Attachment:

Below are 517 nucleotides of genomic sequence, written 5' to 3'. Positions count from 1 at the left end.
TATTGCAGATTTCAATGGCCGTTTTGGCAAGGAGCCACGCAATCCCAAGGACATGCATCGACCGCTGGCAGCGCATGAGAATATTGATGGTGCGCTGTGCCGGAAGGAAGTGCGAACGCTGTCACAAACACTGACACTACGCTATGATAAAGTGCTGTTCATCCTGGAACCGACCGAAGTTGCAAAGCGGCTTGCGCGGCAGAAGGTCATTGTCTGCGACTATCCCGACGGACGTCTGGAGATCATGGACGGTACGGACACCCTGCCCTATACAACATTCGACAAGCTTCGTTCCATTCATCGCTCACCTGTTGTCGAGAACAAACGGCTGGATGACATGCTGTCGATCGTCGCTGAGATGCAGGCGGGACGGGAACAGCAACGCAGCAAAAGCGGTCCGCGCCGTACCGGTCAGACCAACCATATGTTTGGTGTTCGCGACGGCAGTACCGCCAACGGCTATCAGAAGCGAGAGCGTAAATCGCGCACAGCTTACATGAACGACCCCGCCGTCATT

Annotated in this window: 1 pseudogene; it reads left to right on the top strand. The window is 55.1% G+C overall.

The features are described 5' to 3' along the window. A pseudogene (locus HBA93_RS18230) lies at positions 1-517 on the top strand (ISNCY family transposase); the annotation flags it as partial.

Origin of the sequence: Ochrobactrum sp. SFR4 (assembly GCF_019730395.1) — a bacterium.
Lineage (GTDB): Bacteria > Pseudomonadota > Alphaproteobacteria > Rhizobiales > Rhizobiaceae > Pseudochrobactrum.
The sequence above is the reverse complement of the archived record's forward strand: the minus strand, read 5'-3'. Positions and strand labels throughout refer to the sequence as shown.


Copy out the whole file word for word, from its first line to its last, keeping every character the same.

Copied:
Below are 517 nucleotides of genomic sequence, written 5' to 3'. Positions count from 1 at the left end.
TATTGCAGATTTCAATGGCCGTTTTGGCAAGGAGCCACGCAATCCCAAGGACATGCATCGACCGCTGGCAGCGCATGAGAATATTGATGGTGCGCTGTGCCGGAAGGAAGTGCGAACGCTGTCACAAACACTGACACTACGCTATGATAAAGTGCTGTTCATCCTGGAACCGACCGAAGTTGCAAAGCGGCTTGCGCGGCAGAAGGTCATTGTCTGCGACTATCCCGACGGACGTCTGGAGATCATGGACGGTACGGACACCCTGCCCTATACAACATTCGACAAGCTTCGTTCCATTCATCGCTCACCTGTTGTCGAGAACAAACGGCTGGATGACATGCTGTCGATCGTCGCTGAGATGCAGGCGGGACGGGAACAGCAACGCAGCAAAAGCGGTCCGCGCCGTACCGGTCAGACCAACCATATGTTTGGTGTTCGCGACGGCAGTACCGCCAACGGCTATCAGAAGCGAGAGCGTAAATCGCGCACAGCTTACATGAACGACCCCGCCGTCATT

Annotated in this window: 1 pseudogene; it reads left to right on the top strand. The window is 55.1% G+C overall.

The features are described 5' to 3' along the window. A pseudogene (locus HBA93_RS18230) lies at positions 1-517 on the top strand (ISNCY family transposase); the annotation flags it as partial.

Origin of the sequence: Ochrobactrum sp. SFR4 (assembly GCF_019730395.1) — a bacterium.
Lineage (GTDB): Bacteria > Pseudomonadota > Alphaproteobacteria > Rhizobiales > Rhizobiaceae > Pseudochrobactrum.
The sequence above is the reverse complement of the archived record's forward strand: the minus strand, read 5'-3'. Positions and strand labels throughout refer to the sequence as shown.